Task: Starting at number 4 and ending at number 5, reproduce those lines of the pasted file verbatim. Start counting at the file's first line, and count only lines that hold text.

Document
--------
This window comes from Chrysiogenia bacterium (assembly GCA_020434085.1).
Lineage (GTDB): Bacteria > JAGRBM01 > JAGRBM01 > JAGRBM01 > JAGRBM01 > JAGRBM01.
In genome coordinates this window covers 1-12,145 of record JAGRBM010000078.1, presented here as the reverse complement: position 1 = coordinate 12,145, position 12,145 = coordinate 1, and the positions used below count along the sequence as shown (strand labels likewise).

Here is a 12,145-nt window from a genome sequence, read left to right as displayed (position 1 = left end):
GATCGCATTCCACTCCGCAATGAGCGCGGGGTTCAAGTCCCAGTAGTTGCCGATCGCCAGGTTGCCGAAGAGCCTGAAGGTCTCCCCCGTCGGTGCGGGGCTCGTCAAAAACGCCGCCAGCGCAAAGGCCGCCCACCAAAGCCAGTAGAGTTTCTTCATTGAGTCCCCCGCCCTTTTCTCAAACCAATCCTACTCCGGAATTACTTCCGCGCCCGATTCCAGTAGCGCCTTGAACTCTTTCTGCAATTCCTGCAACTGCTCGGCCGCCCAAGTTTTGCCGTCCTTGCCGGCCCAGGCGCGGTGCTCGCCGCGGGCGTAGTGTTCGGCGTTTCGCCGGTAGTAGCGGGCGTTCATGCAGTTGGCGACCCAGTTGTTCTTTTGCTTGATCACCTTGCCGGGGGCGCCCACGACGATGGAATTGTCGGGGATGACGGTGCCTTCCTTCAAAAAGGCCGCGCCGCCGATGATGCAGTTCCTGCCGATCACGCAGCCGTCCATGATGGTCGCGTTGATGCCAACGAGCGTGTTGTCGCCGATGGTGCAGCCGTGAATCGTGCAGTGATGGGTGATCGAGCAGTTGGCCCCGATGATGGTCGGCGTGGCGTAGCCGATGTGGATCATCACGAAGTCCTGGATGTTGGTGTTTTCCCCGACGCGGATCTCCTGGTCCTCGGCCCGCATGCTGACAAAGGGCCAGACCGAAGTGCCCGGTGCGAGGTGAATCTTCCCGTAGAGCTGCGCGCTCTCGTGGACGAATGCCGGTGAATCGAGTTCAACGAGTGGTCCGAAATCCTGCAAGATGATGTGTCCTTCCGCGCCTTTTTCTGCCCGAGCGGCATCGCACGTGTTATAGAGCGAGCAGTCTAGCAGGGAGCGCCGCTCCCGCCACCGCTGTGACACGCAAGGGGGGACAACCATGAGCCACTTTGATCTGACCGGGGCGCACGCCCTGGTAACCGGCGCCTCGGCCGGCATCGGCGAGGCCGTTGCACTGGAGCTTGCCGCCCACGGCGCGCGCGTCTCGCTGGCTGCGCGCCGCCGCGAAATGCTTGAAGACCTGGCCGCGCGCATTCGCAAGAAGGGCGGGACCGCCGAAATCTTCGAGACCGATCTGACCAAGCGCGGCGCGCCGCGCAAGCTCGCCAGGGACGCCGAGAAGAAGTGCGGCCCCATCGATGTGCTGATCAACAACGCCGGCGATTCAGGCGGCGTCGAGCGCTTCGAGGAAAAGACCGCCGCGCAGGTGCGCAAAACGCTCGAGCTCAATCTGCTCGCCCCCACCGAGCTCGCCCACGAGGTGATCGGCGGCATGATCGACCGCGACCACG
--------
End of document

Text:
Here is a 12,145-nt window from a genome sequence, read left to right as displayed (position 1 = left end):
GATCGCATTCCACTCCGCAATGAGCGCGGGGTTCAAGTCCCAGTAGTTGCCGATCGCCAGGTTGCCGAAGAGCCTGAAGGTCTCCCCCGTCGGTGCGGGGCTCGTCAAAAACGCCGCCAGCGCAAAGGCCGCCCACCAAAGCCAGTAGAGTTTCTTCATTGAGTCCCCCGCCCTTTTCTCAAACCAATCCTACTCCGGAATTACTTCCGCGCCCGATTCCAGTAGCGCCTTGAACTCTTTCTGCAATTCCTGCAACTGCTCGGCCGCCCAAGTTTTGCCGTCCTTGCCGGCCCAGGCGCGGTGCTCGCCGCGGGCGTAGTGTTCGGCGTTTCGCCGGTAGTAGCGGGCGTTCATGCAGTTGGCGACCCAGTTGTTCTTTTGCTTGATCACCTTGCCGGGGGCGCCCACGACGATGGAATTGTCGGGGATGACGGTGCCTTCCTTCAAAAAGGCCGCGCCGCCGATGATGCAGTTCCTGCCGATCACGCAGCCGTCCATGATGGTCGCGTTGATGCCAACGAGCGTGTTGTCGCCGATGGTGCAGCCGTGAATCGTGCAGTGATGGGTGATCGAGCAGTTGGCCCCGATGATGGTCGGCGTGGCGTAGCCGATGTGGATCATCACGAAGTCCTGGATGTTGGTGTTTTCCCCGACGCGGATCTCCTGGTCCTCGGCCCGCATGCTGACAAAGGGCCAGACCGAAGTGCCCGGTGCGAGGTGAATCTTCCCGTAGAGCTGCGCGCTCTCGTGGACGAATGCCGGTGAATCGAGTTCAACGAGTGGTCCGAAATCCTGCAAGATGATGTGTCCTTCCGCGCCTTTTTCTGCCCGAGCGGCATCGCACGTGTTATAGAGCGAGCAGTCTAGCAGGGAGCGCCGCTCCCGCCACCGCTGTGACACGCAAGGGGGGACAACCATGAGCCACTTTGATCTGACCGGGGCGCACGCCCTGGTAACCGGCGCCTCGGCCGGCATCGGCGAGGCCGTTGCACTGGAGCTTGCCGCCCACGGCGCGCGCGTCTCGCTGGCTGCGCGCCGCCGCGAAATGCTTGAAGACCTGGCCGCGCGCATTCGCAAGAAGGGCGGGACCGCCGAAATCTTCGAGACCGATCTGACCAAGCGCGGCGCGCCGCGCAAGCTCGCCAGGGACGCCGAGAAGAAGTGCGGCCCCATCGATGTGCTGATCAACAACGCCGGCGATTCAGGCGGCGTCGAGCGCTTCGAGGAAAAGACCGCCGCGCAGGTGCGCAAAACGCTCGAGCTCAATCTGCTCGCCCCCACCGAGCTCGCCCACGAGGTGATCGGCGGCATGATCGACCGCGACCACG